Ethics has always been a part of healthcare. Deciding who and how to treat is a question that many physicians and hospital groups have to deal with on a daily basis. If a person comes in with a debilitating illness but no money, do you treat them? If a dying child’s parents reject treatment on the basis of religion, do you follow their wishes? If an elderly person with a chronic illness wishes to peacefully end their life, do you facilitate it?
Navigating the tricky ground of healthcare ethics is not an easy feat, but it has to be done.
Here are four common ethical issues plaguing the industry today.
Cost versus care. Even with health insurance and the Affordable Care Act, costs for certain drugs and procedures remain out of reach for many patients. Faced with a patient who can’t pay the fees, physicians must make decisions about whether to provide treatment or let their patient suffer the consequences of foregoing care.
Efficiency. Hospitals are for-profit organizations. This sometimes means choosing the path that is most expedient, instead of the path that promises the greatest outcome for the patient.
Take for example peripheral artery disease (PAD), which affects about 1/3 of diabetics. Once it’s reached a severe stage many physicians will choose to amputate the limb, although salvaging it is possible with bypass surgery.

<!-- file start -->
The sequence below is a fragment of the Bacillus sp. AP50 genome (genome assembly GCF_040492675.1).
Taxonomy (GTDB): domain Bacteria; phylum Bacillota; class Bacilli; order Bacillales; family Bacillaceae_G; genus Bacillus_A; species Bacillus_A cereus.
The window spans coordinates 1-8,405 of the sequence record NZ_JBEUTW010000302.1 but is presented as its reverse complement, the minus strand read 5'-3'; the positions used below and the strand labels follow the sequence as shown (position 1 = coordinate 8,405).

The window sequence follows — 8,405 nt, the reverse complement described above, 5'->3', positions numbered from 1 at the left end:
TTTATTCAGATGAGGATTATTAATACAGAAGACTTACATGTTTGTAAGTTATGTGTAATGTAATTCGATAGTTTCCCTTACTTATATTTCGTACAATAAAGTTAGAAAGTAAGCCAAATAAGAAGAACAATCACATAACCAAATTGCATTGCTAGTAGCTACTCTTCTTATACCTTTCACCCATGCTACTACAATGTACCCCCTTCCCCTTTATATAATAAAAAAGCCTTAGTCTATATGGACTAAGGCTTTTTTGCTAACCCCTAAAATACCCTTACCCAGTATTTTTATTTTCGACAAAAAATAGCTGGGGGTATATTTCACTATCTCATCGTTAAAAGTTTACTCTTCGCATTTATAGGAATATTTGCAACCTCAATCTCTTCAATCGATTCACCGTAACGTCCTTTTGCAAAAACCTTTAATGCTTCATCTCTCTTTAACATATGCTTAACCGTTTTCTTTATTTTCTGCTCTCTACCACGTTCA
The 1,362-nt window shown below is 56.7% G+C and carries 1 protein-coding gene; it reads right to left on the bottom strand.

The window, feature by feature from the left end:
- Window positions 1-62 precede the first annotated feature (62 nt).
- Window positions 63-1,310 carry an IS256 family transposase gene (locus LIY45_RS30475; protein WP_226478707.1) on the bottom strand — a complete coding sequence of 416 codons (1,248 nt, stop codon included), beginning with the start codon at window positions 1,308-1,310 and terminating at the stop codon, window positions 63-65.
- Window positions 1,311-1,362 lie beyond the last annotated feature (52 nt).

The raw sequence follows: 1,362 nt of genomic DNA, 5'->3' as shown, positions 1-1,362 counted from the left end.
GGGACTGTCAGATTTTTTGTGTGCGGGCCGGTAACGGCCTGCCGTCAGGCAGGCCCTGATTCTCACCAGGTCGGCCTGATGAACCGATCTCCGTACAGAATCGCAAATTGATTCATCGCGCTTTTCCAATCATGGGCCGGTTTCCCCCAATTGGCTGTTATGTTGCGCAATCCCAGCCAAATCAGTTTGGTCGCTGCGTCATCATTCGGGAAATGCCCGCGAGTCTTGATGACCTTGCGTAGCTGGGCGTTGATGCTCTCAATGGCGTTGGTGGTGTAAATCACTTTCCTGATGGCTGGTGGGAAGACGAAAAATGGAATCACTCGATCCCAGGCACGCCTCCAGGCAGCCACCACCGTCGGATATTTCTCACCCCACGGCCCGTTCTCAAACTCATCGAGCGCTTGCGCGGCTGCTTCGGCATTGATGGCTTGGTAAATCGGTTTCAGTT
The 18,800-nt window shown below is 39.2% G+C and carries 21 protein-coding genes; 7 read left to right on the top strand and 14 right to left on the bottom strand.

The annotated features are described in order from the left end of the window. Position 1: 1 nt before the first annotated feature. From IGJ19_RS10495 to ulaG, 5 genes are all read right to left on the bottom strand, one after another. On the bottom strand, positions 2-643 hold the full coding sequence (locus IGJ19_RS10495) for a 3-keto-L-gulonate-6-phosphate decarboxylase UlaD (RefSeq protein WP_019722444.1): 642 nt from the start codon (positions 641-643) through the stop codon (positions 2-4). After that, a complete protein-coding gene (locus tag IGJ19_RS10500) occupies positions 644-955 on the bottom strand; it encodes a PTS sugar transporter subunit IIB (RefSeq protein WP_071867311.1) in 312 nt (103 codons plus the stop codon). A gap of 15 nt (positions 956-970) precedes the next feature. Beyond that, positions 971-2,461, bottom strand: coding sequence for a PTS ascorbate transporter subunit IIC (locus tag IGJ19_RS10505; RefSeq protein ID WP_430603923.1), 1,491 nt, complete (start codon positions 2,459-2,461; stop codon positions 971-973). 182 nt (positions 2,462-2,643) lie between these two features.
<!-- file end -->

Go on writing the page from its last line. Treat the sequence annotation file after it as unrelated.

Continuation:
The problem? Saving the limb costs a lot, both in labor and post-surgical maintenance. As such, amputation continues to be the go-to response to advanced PAD, despite the fact that limb salvage leads to a significantly better quality of life for patients.
Confidentiality. Protecting personal information isn’t just the law; it’s a necessary function for providing patients with care they can trust. But as data sharing among healthcare institutions becomes more widespread and the ability of this information to cultivate real change becomes larger, the burden of protecting and honoring patients’ privacy increases.
The right to die. Some states have passed legislation allowing for assisted death for the chronically ill, and citizens in more and more states are requesting the same. The right to die—peacefully, safely, and on one’s own terms—is a right that many people want, but it’s not so easy to put into practice. Physicians must balance personal beliefs against the wishes of their patient and the laws of the state they practice in.
Trusting physicians, hospitals, and other providers means having faith in their ability to weigh ethical decisions against personal needs. As the industry evolves the ethical problems we face—and our response to them—will evolve too.